The risks from climate change pose challenges to large swaths of the country and a wide range of industries, said Mary C. Daly, president and CEO of the Federal Reserve Bank of San Francisco.
"While the severity and scope remain unclear, the consensus is that a changing climate poses a significant risk to the global economy and the financial system," Ms. Daly said in prepared remarks Tuesday during a virtual event hosted by the Peterson Institute for International Economics. "And we know from experience that ignoring these risks or failing to prepare for them will make the transformation more turbulent and the destination less hospitable."
She said extreme weather events have already made an impact on the economy, including making it harder and more expensive to insure real estate in risk-prone areas such as California, Florida, Louisiana and Texas.
But while the challenges climate change has posed and continues to pose are stark, the Fed and all central banks also need to be forward looking, especially with respect to how metrics such as employment and prices could be impacted, Ms. Daly said.
"As monetary policymakers, our job is to navigate this uncertainty," she said. "We need to anticipate the changes before us and understand their implications."
To assess these changes, the San Francisco Fed is working with other public institutions and the private sector to catalog the risks and examine how they are playing out locally, in the nation and worldwide, Ms. Daly said. These data collection efforts include formal surveys, listening sessions and targeted meetings with CEOs to better understand how climate risk affects decision-making and resiliency planning, she added.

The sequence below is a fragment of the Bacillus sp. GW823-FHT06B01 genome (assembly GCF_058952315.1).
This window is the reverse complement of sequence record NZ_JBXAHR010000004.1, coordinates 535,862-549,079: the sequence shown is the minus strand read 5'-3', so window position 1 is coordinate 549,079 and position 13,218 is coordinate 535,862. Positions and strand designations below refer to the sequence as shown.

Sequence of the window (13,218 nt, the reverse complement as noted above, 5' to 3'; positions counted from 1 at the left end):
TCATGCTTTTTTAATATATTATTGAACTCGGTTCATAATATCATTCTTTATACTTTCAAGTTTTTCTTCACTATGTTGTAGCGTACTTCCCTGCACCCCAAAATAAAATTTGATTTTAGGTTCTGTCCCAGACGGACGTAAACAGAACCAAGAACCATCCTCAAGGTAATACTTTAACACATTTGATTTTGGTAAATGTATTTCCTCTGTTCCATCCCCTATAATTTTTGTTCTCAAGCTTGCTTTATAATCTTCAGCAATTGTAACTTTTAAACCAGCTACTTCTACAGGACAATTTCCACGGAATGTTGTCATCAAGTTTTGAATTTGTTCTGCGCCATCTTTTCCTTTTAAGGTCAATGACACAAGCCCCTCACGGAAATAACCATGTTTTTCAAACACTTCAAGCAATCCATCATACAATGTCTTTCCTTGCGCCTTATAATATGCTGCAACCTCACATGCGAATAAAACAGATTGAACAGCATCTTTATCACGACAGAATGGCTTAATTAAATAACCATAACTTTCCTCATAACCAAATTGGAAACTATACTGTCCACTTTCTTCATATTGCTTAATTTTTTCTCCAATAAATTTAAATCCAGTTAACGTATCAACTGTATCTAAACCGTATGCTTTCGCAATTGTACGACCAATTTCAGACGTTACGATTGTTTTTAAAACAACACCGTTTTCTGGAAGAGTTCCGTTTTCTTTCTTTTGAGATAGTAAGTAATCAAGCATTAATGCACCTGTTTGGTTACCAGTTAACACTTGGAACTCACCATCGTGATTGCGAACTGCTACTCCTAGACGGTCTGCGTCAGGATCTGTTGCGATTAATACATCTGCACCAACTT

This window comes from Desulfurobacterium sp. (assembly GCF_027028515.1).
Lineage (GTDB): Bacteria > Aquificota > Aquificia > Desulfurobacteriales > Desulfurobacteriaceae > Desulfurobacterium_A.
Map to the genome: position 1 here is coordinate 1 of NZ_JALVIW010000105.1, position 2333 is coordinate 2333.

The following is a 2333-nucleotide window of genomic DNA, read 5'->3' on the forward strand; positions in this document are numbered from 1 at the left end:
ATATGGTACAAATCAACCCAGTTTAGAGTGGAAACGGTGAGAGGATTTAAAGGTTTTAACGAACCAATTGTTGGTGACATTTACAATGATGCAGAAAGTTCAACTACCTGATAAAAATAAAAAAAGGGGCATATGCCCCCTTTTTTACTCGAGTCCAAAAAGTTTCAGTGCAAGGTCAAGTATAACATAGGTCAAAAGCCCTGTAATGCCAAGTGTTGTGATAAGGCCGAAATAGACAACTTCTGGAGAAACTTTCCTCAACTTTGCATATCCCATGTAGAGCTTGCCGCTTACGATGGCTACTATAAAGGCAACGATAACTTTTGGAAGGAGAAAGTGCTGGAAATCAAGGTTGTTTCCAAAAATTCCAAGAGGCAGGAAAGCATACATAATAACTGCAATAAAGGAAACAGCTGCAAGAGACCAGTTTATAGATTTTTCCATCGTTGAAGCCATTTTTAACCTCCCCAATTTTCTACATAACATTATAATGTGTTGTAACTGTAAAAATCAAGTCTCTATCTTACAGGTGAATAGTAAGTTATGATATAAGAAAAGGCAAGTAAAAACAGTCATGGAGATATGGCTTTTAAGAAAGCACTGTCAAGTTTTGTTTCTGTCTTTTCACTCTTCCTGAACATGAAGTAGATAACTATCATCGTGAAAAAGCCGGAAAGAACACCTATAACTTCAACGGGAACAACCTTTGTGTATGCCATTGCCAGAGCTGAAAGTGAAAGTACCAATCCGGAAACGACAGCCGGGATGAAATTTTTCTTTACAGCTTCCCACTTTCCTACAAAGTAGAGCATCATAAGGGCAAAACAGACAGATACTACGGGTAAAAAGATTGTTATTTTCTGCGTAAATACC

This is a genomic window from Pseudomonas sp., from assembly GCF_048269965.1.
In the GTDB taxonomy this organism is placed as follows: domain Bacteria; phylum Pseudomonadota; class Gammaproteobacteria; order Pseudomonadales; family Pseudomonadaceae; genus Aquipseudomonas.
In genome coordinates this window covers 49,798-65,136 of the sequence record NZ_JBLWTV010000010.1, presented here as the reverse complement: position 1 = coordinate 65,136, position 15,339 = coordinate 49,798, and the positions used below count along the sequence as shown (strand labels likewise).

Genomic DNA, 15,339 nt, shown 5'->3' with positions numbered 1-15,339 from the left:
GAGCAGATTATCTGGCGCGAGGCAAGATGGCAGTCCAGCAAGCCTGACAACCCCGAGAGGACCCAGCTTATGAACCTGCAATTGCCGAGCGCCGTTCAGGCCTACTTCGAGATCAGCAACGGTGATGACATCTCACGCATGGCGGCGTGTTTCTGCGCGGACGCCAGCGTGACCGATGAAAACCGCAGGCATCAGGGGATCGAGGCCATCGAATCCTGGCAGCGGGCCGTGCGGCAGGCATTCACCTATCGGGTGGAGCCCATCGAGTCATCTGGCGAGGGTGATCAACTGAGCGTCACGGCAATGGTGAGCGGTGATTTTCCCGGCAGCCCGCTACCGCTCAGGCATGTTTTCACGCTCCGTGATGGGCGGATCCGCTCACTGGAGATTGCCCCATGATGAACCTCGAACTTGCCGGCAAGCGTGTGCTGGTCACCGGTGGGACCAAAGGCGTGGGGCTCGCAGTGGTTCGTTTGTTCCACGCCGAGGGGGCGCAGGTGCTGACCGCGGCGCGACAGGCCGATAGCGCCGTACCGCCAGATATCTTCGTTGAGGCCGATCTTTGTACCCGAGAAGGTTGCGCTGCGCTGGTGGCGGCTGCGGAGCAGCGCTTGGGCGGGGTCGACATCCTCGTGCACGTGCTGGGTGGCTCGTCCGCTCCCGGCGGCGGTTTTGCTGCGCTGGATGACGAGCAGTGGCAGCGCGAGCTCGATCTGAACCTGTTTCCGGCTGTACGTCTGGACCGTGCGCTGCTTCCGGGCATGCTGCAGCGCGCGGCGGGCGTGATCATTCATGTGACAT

The San Francisco Fed is also hosting conferences and sponsoring a virtual seminar series on climate economics. And it has assembled a team to study how these issues are likely to impact the Federal Reserve's mandates in the future, Ms. Daly said.
In March, Lael Brainard, a member of the Federal Reserve's board of governors, announced that the central bank was launching the Financial Stability Climate Committee to identify, assess and address climate-related financial stability risks.
Republicans on Capitol Hill have criticized the Fed in recent months for its work on climate change and racial economic issues, saying the topics are outside of the Fed's mandate.
Regional Fed banks have increasingly been engaged in research on "social policy topics reflective of the political and normative leanings of unelected Federal Reserve Bank officials," said Sen. Pat Toomey, R-Pa., ranking member of the Senate Banking Committee, in a March letter to Ms. Daly. "This approach has inserted the Federal Reserve into the emotionally charged political arena — a place where the Federal Reserve seldom has ventured, and for good reason."